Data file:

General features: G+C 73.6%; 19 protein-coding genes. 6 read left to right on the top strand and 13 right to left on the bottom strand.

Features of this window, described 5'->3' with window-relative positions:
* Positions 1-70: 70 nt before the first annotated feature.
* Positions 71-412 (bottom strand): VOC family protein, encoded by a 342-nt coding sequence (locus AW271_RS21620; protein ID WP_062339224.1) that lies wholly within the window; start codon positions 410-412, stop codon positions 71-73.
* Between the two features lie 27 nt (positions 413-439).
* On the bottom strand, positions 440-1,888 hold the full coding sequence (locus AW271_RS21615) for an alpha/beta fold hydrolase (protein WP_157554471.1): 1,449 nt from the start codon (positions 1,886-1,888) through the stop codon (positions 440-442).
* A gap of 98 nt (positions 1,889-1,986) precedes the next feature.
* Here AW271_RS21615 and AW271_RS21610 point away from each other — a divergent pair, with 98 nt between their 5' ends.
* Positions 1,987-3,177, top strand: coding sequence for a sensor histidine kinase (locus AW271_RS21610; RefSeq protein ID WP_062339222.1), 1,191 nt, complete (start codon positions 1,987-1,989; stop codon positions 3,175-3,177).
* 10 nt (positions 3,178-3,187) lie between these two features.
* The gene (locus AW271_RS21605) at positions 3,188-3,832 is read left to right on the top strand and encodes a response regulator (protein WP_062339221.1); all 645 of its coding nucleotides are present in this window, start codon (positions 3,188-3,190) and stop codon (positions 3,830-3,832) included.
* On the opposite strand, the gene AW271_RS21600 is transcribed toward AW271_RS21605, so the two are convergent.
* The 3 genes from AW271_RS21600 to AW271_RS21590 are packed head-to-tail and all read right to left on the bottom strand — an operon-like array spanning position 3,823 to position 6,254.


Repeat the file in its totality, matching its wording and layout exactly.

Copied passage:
General features: G+C 73.6%; 19 protein-coding genes. 6 read left to right on the top strand and 13 right to left on the bottom strand.

Features of this window, described 5'->3' with window-relative positions:
* Positions 1-70: 70 nt before the first annotated feature.
* Positions 71-412 (bottom strand): VOC family protein, encoded by a 342-nt coding sequence (locus AW271_RS21620; protein ID WP_062339224.1) that lies wholly within the window; start codon positions 410-412, stop codon positions 71-73.
* Between the two features lie 27 nt (positions 413-439).
* On the bottom strand, positions 440-1,888 hold the full coding sequence (locus AW271_RS21615) for an alpha/beta fold hydrolase (protein WP_157554471.1): 1,449 nt from the start codon (positions 1,886-1,888) through the stop codon (positions 440-442).
* A gap of 98 nt (positions 1,889-1,986) precedes the next feature.
* Here AW271_RS21615 and AW271_RS21610 point away from each other — a divergent pair, with 98 nt between their 5' ends.
* Positions 1,987-3,177, top strand: coding sequence for a sensor histidine kinase (locus AW271_RS21610; RefSeq protein ID WP_062339222.1), 1,191 nt, complete (start codon positions 1,987-1,989; stop codon positions 3,175-3,177).
* 10 nt (positions 3,178-3,187) lie between these two features.
* The gene (locus AW271_RS21605) at positions 3,188-3,832 is read left to right on the top strand and encodes a response regulator (protein WP_062339221.1); all 645 of its coding nucleotides are present in this window, start codon (positions 3,188-3,190) and stop codon (positions 3,830-3,832) included.
* On the opposite strand, the gene AW271_RS21600 is transcribed toward AW271_RS21605, so the two are convergent.
* The 3 genes from AW271_RS21600 to AW271_RS21590 are packed head-to-tail and all read right to left on the bottom strand — an operon-like array spanning position 3,823 to position 6,254.